Like many other open source software-using translators, I was really excited when Wordfast announced that it was releasing a platform-independent translation environment tool, Wordfast Pro. OmegaT is my tool of choice, but when a client wants Trados-style uncleaned files, I often find it easier to work in Wordfast than to create the uncleaned files from OmegaT’s output. For years, I’ve run the original Wordfast (now called “Wordfast Classic”) on my Linux system by running CrossOver Linux and then Microsoft Office. This solution works, but it’s a little clunky since it takes a lot of memory and since it requires upgrading three pieces of software (and in my case, I never use Microsoft Office unless I’m working in Wordfast since OmegaT supports the OpenDocument format).
Alas, the Linux-specific version of Wordfast Pro has what is in my opinion a serious dependency flaw; it cannot work with Word format files that are created or saved in a program other than MS Word. So if you, like me, use the free and open source office suite OpenOffice.org to create and/or edit files in MS Word format, you’re out of luck with Wordfast Pro, since it will tell you that your Word format documents are “not in a supported format.” Wordfast support confirmed this, when they told me that “…any .doc files not saved with MS Word 98-03 will not open in Wordfast. OpenOffice makes a slight change to the composition of the file and we are working on resolving that.” Unfortunately this makes Wordfast Pro essentially unusable by translators like myself who run OpenOffice exclusively and do not use MS Office.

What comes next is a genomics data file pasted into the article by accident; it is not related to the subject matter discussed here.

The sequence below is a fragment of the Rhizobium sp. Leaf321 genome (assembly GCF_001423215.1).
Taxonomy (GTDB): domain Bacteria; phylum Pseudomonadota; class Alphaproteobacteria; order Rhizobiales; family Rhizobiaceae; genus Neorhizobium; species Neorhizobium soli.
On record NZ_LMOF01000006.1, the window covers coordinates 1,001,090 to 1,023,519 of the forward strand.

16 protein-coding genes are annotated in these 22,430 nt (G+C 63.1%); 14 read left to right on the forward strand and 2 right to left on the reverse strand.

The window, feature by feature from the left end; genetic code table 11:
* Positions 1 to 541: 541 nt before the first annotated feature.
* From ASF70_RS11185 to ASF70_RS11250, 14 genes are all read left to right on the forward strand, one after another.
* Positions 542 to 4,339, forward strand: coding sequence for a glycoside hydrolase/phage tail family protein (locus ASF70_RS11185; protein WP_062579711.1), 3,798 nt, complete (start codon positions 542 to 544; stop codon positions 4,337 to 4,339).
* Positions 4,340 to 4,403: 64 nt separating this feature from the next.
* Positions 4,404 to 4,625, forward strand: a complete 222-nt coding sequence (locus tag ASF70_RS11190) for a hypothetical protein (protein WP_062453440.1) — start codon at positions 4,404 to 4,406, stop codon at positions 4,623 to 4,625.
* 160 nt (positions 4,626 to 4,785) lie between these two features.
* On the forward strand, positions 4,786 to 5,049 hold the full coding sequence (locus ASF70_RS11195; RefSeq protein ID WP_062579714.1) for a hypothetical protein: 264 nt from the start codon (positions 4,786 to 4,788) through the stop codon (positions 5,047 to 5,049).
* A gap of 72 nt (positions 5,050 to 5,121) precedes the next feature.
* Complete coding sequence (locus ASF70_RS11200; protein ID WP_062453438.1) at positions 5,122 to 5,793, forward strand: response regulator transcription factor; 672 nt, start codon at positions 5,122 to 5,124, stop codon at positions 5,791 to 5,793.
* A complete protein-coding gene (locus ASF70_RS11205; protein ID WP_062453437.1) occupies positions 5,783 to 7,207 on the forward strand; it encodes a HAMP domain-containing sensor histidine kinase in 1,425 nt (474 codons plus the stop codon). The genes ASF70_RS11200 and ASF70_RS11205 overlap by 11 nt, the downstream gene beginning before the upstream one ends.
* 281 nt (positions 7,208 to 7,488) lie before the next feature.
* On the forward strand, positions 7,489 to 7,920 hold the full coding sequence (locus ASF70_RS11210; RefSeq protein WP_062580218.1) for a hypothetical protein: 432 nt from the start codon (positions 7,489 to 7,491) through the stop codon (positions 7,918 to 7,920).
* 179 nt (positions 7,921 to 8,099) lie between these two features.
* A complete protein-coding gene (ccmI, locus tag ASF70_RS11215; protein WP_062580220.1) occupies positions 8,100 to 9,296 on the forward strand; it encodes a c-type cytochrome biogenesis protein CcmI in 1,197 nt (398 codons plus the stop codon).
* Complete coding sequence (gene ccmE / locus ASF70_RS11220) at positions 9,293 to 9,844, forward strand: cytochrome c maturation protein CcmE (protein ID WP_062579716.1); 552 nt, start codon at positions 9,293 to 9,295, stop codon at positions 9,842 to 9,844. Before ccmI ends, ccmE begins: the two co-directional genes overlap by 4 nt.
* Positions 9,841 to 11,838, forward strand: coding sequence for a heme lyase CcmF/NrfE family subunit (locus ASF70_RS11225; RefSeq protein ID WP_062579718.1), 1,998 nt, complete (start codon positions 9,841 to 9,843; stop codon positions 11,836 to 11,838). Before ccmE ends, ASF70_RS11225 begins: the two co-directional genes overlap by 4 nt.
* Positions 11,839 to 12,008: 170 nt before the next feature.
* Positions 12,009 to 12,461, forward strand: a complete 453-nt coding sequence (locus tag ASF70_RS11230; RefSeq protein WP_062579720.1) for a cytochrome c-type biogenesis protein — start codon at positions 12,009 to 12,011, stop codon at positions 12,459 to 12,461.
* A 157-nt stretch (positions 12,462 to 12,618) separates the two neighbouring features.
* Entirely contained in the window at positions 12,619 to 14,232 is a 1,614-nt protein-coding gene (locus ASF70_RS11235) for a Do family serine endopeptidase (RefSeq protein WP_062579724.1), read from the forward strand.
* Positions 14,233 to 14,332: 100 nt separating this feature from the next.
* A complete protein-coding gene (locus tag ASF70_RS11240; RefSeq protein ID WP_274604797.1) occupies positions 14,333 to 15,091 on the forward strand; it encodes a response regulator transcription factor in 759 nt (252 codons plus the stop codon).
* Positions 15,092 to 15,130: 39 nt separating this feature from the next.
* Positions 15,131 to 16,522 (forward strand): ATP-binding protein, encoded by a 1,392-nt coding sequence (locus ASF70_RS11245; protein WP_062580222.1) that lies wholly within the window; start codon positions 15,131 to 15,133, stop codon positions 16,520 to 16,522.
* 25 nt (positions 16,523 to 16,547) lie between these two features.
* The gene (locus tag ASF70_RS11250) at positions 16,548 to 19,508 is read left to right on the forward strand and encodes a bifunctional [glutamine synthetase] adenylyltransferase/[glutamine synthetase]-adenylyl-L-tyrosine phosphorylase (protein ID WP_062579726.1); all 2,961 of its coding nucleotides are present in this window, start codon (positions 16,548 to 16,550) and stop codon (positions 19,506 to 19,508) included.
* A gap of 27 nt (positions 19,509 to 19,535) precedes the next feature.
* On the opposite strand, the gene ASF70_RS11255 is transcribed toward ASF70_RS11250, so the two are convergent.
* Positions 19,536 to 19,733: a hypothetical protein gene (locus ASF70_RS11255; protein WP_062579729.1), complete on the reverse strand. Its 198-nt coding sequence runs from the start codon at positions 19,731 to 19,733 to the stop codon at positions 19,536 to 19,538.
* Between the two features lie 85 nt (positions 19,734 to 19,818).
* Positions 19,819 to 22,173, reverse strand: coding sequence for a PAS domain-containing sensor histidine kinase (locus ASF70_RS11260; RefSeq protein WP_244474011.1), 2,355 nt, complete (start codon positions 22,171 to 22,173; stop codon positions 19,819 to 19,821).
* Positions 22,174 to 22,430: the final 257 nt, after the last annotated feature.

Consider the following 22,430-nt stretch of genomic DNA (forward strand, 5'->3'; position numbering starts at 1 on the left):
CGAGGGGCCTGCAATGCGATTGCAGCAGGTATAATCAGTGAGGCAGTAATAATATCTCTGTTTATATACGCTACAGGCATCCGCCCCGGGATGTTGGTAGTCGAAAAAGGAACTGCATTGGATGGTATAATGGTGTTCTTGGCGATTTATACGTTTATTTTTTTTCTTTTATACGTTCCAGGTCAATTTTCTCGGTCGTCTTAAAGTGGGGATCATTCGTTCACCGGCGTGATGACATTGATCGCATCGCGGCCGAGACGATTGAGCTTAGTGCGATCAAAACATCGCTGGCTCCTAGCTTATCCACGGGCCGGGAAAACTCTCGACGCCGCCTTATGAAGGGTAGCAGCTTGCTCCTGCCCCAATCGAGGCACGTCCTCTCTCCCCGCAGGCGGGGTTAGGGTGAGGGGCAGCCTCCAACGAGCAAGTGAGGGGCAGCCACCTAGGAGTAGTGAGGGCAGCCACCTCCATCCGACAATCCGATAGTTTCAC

In the past, the Wordfast team has been very supportive of translators who run their software on Linux, and I do really appreciate that they have released a Linux-specific version of their program (which installs and opens just fine on my Ubuntu system). However, I feel that selling a Linux-specific program that depends on a piece of non-free software (and not publicizing that dependency) is a little misleading; in my case, my reason for purchasing the Wordfast Pro upgrade was so that I would no longer have to run CrossOver Linux and MS Office and could use a version of Wordfast that runs natively on Linux. Hopefully this issue will be resolved in the near future, for now I’m back on OmegaT!